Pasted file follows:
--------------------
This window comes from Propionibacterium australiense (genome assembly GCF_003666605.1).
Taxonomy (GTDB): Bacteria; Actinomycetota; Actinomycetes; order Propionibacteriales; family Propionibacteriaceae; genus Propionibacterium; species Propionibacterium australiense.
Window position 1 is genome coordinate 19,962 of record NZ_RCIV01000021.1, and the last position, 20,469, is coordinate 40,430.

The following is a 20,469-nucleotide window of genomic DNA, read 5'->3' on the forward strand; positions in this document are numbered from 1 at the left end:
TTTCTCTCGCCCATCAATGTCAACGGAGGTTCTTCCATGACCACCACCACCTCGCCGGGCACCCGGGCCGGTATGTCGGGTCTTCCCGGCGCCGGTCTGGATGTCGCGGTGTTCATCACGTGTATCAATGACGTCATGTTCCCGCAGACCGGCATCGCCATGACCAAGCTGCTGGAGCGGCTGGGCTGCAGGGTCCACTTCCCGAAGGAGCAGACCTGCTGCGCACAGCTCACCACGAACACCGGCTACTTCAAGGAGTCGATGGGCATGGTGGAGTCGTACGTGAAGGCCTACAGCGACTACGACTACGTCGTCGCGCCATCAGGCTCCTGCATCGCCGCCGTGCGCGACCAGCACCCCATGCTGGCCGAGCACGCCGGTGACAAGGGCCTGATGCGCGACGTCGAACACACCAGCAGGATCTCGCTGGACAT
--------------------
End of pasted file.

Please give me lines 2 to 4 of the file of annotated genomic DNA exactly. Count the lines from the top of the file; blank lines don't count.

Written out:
Taxonomy (GTDB): Bacteria; Actinomycetota; Actinomycetes; order Propionibacteriales; family Propionibacteriaceae; genus Propionibacterium; species Propionibacterium australiense.
Window position 1 is genome coordinate 19,962 of record NZ_RCIV01000021.1, and the last position, 20,469, is coordinate 40,430.

The following is a 20,469-nucleotide window of genomic DNA, read 5'->3' on the forward strand; positions in this document are numbered from 1 at the left end: